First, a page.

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Intraseasonal Teleconnection between the Summer Eurasian Wave Train and the Indian Monsoon

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  • 1 Department of Meteorology, School of Ocean and Earth Science and Technology, University of Hawaii at Manoa, Honolulu, Hawaii
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Abstract

This study investigated the most recurrent coupled pattern of intraseasonal variability between midlatitude circulation and the Indian summer monsoon (ISM). The leading singular vector decomposition (SVD) pattern reveals a significant, coupled intraseasonal variation between a Rossby wave train across the Eurasian continent and the summer monsoon convection in northwestern India and Pakistan (hereafter referred to as NISM). The wave train associated with an active phase of NISM rainfall displays two high pressure anomalies, one located over central Asia and the other over northeastern Asia. They are accompanied by increased rainfall over the western Siberia plain and northern China and decreased rainfall over the eastern Mediterranean Sea and southern Japan. The circulation of the wave train shows a barotropic structure everywhere except the anomalous central Asian high, located to the northwest of India, where a heat-induced baroclinic circulation structure dominates. The time-lagged SVD analysis shows that the midlatitude wave train originates from the northeastern Atlantic and traverses Europe to central Asia. The wave train enhances the upper-level high pressure and reinforces the convection over the NISM region; meanwhile, it propagates farther toward East Asia along the waveguide provided by the westerly jet. After an outbreak of NISM convection, the anomalous central Asian high retreats westward. Composite analysis suggests a coupling between the central Asian high and the convective fluctuation in the NISM. The significance of the midlatitude–ISM interaction is also revealed by the close resemblance between the individual empirical orthogonal functions and the coupled (SVD) modes of the midlatitude circulation and the ISM.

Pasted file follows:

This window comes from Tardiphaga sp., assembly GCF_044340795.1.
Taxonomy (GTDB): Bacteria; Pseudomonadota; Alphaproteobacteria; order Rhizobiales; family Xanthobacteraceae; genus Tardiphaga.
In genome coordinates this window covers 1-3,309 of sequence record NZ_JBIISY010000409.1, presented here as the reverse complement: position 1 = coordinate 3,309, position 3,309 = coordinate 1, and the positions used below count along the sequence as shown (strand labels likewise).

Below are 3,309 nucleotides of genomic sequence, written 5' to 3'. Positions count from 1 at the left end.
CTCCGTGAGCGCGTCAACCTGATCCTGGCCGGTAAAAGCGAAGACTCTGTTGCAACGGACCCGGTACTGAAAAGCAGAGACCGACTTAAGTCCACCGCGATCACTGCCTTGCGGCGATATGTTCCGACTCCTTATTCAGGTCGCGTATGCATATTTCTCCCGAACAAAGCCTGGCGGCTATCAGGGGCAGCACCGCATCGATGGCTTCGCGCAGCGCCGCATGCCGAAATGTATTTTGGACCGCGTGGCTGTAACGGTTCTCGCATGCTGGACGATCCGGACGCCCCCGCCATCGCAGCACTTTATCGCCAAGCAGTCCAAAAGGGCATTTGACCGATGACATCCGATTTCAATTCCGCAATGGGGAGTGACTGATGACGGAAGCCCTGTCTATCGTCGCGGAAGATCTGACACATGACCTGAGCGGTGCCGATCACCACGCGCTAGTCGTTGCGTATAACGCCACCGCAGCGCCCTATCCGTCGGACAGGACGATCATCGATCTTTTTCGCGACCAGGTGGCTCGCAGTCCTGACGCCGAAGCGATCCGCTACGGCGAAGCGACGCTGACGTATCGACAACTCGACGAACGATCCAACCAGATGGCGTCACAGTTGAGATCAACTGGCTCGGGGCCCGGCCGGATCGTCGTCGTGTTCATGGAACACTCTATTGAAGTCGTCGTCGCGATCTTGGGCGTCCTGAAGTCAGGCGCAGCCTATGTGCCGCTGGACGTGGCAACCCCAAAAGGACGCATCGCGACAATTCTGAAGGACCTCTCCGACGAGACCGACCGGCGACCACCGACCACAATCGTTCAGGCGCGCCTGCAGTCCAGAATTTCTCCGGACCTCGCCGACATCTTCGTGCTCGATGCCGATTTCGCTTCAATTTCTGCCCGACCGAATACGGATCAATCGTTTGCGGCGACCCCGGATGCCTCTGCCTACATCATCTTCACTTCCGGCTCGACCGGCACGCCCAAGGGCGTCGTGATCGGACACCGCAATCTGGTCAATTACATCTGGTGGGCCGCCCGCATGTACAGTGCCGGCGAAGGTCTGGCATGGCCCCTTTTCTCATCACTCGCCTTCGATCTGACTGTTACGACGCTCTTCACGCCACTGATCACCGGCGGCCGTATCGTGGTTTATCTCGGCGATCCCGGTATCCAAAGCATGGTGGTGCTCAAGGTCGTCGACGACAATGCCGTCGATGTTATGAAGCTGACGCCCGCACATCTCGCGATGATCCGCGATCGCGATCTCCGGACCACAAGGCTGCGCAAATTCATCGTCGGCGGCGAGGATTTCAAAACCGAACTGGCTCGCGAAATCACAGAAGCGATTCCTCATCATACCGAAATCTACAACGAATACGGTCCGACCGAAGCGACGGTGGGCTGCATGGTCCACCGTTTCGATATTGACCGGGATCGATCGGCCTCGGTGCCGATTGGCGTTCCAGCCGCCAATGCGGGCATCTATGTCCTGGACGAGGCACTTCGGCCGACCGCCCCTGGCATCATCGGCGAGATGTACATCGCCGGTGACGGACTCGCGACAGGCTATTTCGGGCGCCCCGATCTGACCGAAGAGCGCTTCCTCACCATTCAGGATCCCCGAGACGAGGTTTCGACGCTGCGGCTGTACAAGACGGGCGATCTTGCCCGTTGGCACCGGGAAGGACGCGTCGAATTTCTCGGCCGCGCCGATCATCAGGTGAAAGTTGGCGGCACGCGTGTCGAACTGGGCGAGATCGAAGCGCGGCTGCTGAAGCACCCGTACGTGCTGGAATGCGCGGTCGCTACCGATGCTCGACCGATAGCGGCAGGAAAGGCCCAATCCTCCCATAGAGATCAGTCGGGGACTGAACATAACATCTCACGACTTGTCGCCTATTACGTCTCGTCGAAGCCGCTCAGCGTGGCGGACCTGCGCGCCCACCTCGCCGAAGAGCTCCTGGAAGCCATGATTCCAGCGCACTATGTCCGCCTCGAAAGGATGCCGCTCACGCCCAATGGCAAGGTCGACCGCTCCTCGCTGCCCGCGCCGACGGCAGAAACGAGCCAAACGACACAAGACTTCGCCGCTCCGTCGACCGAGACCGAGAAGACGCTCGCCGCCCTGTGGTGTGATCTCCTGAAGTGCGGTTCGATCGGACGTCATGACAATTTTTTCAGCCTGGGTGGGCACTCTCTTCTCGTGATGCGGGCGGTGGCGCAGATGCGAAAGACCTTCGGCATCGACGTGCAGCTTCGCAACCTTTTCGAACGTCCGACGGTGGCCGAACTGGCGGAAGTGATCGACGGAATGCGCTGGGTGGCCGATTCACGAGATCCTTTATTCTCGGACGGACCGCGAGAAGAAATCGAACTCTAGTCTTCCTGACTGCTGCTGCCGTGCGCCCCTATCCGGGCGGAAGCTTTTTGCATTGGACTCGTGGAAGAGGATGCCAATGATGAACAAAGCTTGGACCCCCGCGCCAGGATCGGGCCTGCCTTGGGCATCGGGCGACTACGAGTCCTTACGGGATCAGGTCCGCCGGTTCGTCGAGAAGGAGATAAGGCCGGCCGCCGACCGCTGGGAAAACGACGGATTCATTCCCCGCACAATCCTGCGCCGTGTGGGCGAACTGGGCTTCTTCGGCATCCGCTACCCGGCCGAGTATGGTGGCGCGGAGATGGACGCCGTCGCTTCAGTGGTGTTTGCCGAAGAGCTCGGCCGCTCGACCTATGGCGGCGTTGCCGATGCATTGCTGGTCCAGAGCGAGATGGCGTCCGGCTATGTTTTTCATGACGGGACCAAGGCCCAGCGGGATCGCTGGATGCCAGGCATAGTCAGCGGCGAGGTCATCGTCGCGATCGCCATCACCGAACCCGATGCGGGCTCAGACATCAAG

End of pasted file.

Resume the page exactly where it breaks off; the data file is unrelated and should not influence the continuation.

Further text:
It is hypothesized that the eastward and southward propagation of the wave train originating from the northeastern Atlantic contributes to the intraseasonal variability in the NISM by changing the intensity of the monsoonal easterly vertical shear and its associated moist dynamic instability. On the other hand, the rainfall variations over the NISM reinforce the variations of the central Asian high through the “monsoon–desert” mechanism, thus reenergizing the downstream propagation of the wave train. The coupling between the Eurasian wave train and NISM may be instrumental for understanding their interaction and can provide a way to predict the intraseasonal variations of the Indian summer monsoon and East Asian summer monsoon.

+ Additional affiliation: International Pacific Research Center, School of Ocean and Earth Science and Technology, University of Hawaii at Manoa, Honolulu, Hawaii, and Marine Environmental College, Ocean University of China, Qingdao, China